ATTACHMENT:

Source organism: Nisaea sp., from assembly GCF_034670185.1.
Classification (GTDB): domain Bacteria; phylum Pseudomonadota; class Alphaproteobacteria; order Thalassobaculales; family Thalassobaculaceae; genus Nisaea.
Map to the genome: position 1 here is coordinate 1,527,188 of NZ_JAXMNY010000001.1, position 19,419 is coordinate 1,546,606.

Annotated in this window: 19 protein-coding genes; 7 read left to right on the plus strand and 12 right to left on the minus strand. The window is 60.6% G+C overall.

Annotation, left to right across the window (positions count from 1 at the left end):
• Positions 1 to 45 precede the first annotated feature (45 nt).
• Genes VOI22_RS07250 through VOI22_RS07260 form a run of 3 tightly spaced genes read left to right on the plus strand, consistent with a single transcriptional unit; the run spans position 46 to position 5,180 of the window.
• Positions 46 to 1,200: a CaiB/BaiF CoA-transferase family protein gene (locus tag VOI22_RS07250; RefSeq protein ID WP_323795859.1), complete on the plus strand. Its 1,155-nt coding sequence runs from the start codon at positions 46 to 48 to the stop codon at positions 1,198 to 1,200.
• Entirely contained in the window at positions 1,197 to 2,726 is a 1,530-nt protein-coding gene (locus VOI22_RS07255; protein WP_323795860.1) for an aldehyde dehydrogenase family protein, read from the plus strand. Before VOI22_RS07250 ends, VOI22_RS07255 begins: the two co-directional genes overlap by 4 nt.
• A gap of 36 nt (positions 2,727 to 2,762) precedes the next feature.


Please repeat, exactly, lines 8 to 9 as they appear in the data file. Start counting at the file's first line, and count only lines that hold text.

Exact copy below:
• Positions 46 to 1,200: a CaiB/BaiF CoA-transferase family protein gene (locus tag VOI22_RS07250; RefSeq protein ID WP_323795859.1), complete on the plus strand. Its 1,155-nt coding sequence runs from the start codon at positions 46 to 48 to the stop codon at positions 1,198 to 1,200.
• Entirely contained in the window at positions 1,197 to 2,726 is a 1,530-nt protein-coding gene (locus VOI22_RS07255; protein WP_323795860.1) for an aldehyde dehydrogenase family protein, read from the plus strand. Before VOI22_RS07250 ends, VOI22_RS07255 begins: the two co-directional genes overlap by 4 nt.